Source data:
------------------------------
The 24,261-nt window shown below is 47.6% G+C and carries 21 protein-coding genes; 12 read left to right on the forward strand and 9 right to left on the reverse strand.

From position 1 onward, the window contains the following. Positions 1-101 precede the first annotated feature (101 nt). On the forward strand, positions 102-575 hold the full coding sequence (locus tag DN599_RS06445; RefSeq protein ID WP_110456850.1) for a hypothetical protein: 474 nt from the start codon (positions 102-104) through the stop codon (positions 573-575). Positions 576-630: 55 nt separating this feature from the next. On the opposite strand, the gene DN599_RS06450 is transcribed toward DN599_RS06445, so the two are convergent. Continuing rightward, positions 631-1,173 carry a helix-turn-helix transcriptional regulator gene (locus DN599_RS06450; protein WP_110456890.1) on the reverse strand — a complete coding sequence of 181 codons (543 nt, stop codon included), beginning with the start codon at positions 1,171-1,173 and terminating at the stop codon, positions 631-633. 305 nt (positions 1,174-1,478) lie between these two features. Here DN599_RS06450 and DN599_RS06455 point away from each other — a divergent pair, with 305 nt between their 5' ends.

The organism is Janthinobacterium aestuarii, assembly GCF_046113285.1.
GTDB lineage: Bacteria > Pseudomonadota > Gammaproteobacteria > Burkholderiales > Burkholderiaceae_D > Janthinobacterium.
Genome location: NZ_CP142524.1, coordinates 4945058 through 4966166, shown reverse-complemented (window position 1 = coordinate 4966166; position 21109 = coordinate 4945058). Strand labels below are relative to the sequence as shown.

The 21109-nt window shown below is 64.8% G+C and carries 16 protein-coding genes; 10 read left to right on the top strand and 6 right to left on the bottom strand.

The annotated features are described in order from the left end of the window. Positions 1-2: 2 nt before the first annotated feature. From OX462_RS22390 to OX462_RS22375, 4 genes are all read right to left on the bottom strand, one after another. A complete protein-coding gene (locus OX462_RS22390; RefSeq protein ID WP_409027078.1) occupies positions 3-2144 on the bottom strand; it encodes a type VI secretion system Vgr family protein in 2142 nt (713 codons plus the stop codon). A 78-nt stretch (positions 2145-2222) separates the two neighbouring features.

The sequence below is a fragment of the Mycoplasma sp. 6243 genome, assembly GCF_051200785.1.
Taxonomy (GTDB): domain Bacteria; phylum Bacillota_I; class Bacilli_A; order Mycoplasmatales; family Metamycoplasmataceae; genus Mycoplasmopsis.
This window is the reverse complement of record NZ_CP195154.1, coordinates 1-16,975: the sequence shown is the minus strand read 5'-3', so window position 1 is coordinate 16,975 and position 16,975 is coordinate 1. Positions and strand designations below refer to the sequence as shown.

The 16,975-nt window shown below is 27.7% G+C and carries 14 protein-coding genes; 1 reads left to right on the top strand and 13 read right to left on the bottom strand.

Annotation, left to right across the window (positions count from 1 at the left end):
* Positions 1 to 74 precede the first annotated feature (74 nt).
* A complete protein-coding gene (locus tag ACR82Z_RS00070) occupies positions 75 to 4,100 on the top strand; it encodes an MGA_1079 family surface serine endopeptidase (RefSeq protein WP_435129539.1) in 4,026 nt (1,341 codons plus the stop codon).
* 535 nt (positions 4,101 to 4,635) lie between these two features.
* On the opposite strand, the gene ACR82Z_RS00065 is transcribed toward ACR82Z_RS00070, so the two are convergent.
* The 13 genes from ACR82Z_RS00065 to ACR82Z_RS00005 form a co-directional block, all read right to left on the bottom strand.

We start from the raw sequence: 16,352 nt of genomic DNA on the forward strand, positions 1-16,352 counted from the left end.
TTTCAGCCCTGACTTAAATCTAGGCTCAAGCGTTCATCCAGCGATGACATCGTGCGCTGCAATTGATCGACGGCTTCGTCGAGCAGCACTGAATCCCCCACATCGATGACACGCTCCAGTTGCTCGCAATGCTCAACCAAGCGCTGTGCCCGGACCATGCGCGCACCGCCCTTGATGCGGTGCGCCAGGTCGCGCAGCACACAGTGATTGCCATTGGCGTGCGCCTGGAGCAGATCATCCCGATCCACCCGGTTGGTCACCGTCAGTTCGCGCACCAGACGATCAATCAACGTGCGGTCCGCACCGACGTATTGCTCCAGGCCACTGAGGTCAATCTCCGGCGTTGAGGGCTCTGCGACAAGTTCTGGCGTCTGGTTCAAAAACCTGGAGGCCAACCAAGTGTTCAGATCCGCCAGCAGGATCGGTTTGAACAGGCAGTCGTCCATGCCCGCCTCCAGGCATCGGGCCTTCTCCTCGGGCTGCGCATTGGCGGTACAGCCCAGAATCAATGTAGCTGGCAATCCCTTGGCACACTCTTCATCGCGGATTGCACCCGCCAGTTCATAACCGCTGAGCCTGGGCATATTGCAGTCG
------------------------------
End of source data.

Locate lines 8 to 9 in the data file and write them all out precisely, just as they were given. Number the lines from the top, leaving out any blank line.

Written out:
The sequence below is a fragment of the Mycoplasma sp. 6243 genome, assembly GCF_051200785.1.
Taxonomy (GTDB): domain Bacteria; phylum Bacillota_I; class Bacilli_A; order Mycoplasmatales; family Metamycoplasmataceae; genus Mycoplasmopsis.